Peter Robinson: Yes.
Scott Adams: It's visible now. You can see the turn happening.
Peter Robinson: Right. I want to return to Donald Trump and current politics in a moment. "How to Fail at Almost Anything and Still Win Big: Kind of the Story of my Life" is a book that combines a fascinating life story with insights from a fascinating mind, and also lovely, light touch with a prose that is so readable. A couple of moments from the book, and I just want to give a flavor of Scott Adams and the way his mind works. We have a very young Scott Adams dressed in a cheap three-piece suit, seated on an airplane to California next to a business man, and learning, I'm quoting from the book, "Goals are for losers". How do we get to that scene and how did you learn that lesson in that moment?
Scott Adams: Let me finish that story of the airplane, and then I'll extend that to systems versus goals. The person I chanced upon meeting, struck up a conversation with me, and part of the reason was because I was wearing a suit on an airplane and I was 21, I guess ...
Peter Robinson: You thought people dressed to go on airplanes.
Scott Adams: I'd never been on an airplane. I'd never been on one and I didn't know many people who had been. That's how small my town was and how small my experience was. I also didn't know how to pack yet, so I thought, "Well I'll just wear it. It won't get wrinkled". This gentleman I'm sitting next to started a conversation. He told me about his system for life, that the moment he would get a job, ideally a promotion, he would immediately start looking for his next job. His concept of what his career looked like was not a goal as in "I will get this job", it was a system where he never had the job he was going to keep. His system was that you're always looking for the next job and it's a better job. I extended that in the book. It's sort of my philosophy in life, is I look for a system instead of a goal. Now, would you like to hear the advantages?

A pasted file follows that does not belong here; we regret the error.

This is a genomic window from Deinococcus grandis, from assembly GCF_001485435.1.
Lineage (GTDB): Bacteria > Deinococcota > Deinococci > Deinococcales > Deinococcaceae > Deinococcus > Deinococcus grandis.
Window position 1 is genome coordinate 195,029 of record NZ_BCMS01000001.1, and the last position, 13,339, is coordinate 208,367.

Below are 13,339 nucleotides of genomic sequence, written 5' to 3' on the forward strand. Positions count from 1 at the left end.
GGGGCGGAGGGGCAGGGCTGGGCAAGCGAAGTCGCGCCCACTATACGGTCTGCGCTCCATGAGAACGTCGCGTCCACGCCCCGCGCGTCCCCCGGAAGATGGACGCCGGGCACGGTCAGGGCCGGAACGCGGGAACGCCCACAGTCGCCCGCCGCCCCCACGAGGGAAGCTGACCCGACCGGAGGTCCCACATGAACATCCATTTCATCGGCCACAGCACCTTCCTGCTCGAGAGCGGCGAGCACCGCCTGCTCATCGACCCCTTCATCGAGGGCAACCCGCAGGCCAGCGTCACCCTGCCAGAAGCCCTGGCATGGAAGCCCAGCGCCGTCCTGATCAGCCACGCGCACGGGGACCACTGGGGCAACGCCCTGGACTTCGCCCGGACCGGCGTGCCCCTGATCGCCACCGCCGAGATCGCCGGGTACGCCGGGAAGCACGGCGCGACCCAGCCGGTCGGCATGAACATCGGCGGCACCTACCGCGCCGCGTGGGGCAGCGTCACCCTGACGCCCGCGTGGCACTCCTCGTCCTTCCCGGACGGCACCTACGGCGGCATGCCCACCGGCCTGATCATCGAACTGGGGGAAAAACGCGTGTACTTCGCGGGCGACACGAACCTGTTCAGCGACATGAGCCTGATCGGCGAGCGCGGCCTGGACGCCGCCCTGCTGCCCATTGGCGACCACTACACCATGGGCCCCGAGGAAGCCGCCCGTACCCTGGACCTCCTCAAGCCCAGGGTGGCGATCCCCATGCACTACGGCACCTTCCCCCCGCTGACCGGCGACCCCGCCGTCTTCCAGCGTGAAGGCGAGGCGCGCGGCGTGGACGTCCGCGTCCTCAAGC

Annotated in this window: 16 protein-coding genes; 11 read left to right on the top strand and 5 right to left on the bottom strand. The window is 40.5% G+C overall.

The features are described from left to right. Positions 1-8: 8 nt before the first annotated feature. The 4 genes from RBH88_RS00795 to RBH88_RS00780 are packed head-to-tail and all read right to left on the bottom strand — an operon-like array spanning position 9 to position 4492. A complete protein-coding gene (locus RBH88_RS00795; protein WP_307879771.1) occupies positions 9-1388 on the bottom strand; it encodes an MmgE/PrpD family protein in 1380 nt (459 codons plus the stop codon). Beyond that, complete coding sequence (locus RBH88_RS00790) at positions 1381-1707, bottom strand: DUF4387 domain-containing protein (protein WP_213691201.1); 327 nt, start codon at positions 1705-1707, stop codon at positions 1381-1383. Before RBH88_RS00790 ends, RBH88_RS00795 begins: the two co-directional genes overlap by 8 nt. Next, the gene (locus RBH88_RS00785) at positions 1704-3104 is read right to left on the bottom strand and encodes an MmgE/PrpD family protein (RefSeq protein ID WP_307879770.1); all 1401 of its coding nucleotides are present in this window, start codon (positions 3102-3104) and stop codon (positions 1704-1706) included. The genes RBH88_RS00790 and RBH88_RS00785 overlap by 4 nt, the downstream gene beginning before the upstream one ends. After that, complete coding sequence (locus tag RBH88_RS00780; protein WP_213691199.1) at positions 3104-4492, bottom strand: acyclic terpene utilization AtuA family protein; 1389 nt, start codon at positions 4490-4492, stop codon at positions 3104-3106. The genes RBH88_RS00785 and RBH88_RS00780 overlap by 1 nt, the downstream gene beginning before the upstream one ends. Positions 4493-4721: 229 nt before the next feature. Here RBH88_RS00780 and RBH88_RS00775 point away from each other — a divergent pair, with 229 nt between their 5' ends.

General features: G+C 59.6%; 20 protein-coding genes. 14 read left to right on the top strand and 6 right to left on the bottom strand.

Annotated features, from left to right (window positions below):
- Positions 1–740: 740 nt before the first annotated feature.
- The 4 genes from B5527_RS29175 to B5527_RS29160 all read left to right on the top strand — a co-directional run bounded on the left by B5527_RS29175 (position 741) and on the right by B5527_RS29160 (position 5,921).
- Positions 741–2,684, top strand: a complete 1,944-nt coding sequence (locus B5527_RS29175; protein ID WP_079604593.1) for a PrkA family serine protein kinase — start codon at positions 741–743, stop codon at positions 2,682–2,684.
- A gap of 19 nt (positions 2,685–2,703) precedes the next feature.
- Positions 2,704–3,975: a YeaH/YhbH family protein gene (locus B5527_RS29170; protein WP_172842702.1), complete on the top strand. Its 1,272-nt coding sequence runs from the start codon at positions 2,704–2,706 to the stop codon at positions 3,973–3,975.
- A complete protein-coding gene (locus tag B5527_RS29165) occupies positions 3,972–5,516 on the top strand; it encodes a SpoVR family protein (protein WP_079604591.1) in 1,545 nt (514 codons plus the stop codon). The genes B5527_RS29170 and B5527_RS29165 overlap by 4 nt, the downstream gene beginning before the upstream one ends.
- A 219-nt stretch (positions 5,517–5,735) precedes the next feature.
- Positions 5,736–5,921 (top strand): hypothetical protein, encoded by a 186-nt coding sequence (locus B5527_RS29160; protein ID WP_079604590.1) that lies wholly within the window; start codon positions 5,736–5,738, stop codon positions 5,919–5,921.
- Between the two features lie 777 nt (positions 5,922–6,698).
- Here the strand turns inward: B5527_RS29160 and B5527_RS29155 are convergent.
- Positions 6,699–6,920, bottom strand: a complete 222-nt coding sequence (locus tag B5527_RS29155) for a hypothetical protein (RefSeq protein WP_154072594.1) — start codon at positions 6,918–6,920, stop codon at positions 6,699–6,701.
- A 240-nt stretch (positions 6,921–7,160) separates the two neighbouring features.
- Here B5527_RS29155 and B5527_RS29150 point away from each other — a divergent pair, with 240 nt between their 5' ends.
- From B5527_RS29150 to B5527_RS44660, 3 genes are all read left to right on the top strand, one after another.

Peter Robinson: I would. Well, first of all I want to make sure that ... I think I got it, because I read the book, but I want to tease it out a little bit. A goal is the pot of gold at the end of a rainbow. A system is something you do every day, it is a method, it is a means of approach. Have I got that? That's the basic distinction?
Scott Adams: Yeah, so far right.
Peter Robinson: Okay. Go ahead.
Scott Adams: For example, getting a specific job or promotion would be a goal, but going to college would be a system because you're doing it the whole time you're there, you're working on it, but you don't know exactly where it's going to go.
Peter Robinson: Right.
Scott Adams: You know your odds just got a lot better in a whole bunch of different ways. Any good system has that quality. You're doing it regularly and it increases your odds. I extend that to fitness and diet and jobs as well. The talent stack is a system. If you say to yourself, "Well, I've got these skills", and maybe you've got some natural ability, you know there's something about you that it would be hard for people to equal, you're just born that way. You got the gift of gab, you're handsome, you're whatever you want. You say, "Well, what goes well with that?" Then you build a system of learning those things and adding to those things. That would be one system. There are different systems for exercise and diet, et cetera.
Peter Robinson: Okay. I just thought, this entered my head, coach Belichick, coach of the Patriots, execute the plays and the score will take care of itself. That's exactly the same point you're making, isn't it?
Scott Adams: Well, to the extent ... The trouble is that football is such a constrained, man-made thing. Nothing really translates from it.